Dynamics GP drill down logging to trace file for diagnosing problems

In a previous posts I’ve looked that protocol handler used to create the drill down features in reports and other applications used with Dynamics GP.

Asynchronous pluggable Protocol Handler for Dynamics GP (for drilldown/drillback)
Dynamics GP Drill Down Protocol Handler error

-in those posts, I investigated the debug switches that can be added to the protocol handler’s configuration file and showed some of the various errors that can be generated from Dynamics GP drill down.

The configuration file for the Dynamics GP protocol handler can normally be found here:

\Program Files (x86)\Common Files\Microsoft Shared\Dexterity\Microsoft.Dynamics.GP.ProtocolHandler.exe.config

Adding these switches to the above file will cause a dialog box to pop when errors occur, that the user can then screen shot and pass to you.

<add key="DebugMode" value="true" />
<add key="UseWindowsEventLog" value="true" />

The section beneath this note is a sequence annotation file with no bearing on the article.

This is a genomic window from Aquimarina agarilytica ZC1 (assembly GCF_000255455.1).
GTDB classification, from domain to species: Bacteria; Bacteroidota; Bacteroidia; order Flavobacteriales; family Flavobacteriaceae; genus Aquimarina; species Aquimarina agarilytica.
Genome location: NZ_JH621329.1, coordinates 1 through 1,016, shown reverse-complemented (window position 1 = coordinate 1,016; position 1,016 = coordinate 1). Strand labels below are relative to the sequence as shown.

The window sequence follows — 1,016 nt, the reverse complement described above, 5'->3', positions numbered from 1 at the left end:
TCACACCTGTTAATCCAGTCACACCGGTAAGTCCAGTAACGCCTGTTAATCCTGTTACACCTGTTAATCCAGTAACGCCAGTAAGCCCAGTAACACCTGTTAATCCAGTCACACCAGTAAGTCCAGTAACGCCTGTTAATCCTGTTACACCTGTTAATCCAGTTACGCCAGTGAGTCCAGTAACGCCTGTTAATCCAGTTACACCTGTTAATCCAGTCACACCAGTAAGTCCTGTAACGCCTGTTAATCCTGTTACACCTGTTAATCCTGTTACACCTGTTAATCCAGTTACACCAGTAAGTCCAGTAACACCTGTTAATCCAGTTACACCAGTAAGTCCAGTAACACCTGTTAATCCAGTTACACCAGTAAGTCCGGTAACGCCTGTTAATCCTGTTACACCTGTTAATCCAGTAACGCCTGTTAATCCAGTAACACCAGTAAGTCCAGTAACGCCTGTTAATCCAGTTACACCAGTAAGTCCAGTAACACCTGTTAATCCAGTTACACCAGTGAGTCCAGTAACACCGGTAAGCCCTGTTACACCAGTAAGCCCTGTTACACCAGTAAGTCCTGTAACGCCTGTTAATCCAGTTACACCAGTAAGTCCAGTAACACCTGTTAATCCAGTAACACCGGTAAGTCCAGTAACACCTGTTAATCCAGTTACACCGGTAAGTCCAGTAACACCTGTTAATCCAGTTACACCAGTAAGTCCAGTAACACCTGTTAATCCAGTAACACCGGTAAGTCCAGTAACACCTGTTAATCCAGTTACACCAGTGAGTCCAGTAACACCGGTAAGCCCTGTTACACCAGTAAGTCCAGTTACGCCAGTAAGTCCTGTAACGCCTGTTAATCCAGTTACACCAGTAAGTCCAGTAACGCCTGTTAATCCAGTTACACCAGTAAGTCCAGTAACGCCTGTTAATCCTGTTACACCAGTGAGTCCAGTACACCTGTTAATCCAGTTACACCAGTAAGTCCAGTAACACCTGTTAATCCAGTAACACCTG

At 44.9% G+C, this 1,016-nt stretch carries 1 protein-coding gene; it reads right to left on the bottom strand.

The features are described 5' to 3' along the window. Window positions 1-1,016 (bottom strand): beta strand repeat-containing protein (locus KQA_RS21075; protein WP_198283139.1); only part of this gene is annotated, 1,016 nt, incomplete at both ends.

<add key="UseLogFile" value="true" />

Debug switches for Dynamics GP drill down

Example of error window generated after applying these switches:

Error window from Microsoft dynamics GP drill down

Logging Dynamics GP Drill down errors to trace file

However WCF, the underlying enabling technology that the protocol handler is utilising to talk to GP, allows us to log activity to a log file that can be analysed too. To utilise this, change the configuration file to look like the following. Then create a C:\log folder for the log file to go to, or change the location in  the line:

<add initializeData="C:\Log\WcfTraceServer.svclog" 

The detail of the logging and what is logged can be changed with different settings in this XML. This example gets you going without learning detail of WCF, which is beyond the scope of this post.

WCF debug nodes added to configuration for Dynamics GP Drill Down debug

Now when an exception occurs the file will be generated in the folder:

example of file created

Using the Service Trace Viewer Tool

This file is an xml file that is difficult to read and understand, however you can use the Service Trace Viewer Tool (SvcTraceViewer.exe) to investigate the file. I have shown an example below. This give a richer environment to investigate errors and allows a less disruptive way of capturing them from the client machine.

Debugging Dynamics GP drill down with Service Trace Viewer Tool

Armed with this information from the log file, it is much easier to get an investigate any errors the service may be encountering, errors that otherwise would be hidden from the user and admin. Below is a full configuration file given as an example to show the context of the changes.